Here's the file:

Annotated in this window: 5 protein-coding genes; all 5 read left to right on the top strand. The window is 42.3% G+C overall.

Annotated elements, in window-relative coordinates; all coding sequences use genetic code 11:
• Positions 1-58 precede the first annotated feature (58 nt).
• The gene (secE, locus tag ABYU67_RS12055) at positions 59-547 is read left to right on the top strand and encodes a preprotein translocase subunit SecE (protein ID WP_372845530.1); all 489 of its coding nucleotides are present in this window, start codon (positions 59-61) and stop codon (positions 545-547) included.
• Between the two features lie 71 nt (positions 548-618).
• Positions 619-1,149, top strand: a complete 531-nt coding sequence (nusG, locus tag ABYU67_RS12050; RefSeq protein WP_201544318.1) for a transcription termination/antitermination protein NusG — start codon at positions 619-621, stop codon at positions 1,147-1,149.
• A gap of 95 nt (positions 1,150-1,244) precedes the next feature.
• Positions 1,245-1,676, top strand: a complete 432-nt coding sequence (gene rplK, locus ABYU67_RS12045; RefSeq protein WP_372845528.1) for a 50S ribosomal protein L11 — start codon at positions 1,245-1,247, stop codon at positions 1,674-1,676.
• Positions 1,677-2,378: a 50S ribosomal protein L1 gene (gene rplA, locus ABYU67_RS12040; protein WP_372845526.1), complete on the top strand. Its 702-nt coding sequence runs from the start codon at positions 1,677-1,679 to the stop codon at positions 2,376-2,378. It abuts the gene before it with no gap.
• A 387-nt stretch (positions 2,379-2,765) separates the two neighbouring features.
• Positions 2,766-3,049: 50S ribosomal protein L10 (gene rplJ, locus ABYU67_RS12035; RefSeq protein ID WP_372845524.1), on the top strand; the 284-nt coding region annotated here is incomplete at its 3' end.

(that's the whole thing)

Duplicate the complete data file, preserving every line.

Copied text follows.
Annotated in this window: 5 protein-coding genes; all 5 read left to right on the top strand. The window is 42.3% G+C overall.

Annotated elements, in window-relative coordinates; all coding sequences use genetic code 11:
• Positions 1-58 precede the first annotated feature (58 nt).
• The gene (secE, locus tag ABYU67_RS12055) at positions 59-547 is read left to right on the top strand and encodes a preprotein translocase subunit SecE (protein ID WP_372845530.1); all 489 of its coding nucleotides are present in this window, start codon (positions 59-61) and stop codon (positions 545-547) included.
• Between the two features lie 71 nt (positions 548-618).
• Positions 619-1,149, top strand: a complete 531-nt coding sequence (nusG, locus tag ABYU67_RS12050; RefSeq protein WP_201544318.1) for a transcription termination/antitermination protein NusG — start codon at positions 619-621, stop codon at positions 1,147-1,149.
• A gap of 95 nt (positions 1,150-1,244) precedes the next feature.
• Positions 1,245-1,676, top strand: a complete 432-nt coding sequence (gene rplK, locus ABYU67_RS12045; RefSeq protein WP_372845528.1) for a 50S ribosomal protein L11 — start codon at positions 1,245-1,247, stop codon at positions 1,674-1,676.
• Positions 1,677-2,378: a 50S ribosomal protein L1 gene (gene rplA, locus ABYU67_RS12040; protein WP_372845526.1), complete on the top strand. Its 702-nt coding sequence runs from the start codon at positions 1,677-1,679 to the stop codon at positions 2,376-2,378. It abuts the gene before it with no gap.
• A 387-nt stretch (positions 2,379-2,765) separates the two neighbouring features.
• Positions 2,766-3,049: 50S ribosomal protein L10 (gene rplJ, locus ABYU67_RS12035; RefSeq protein ID WP_372845524.1), on the top strand; the 284-nt coding region annotated here is incomplete at its 3' end.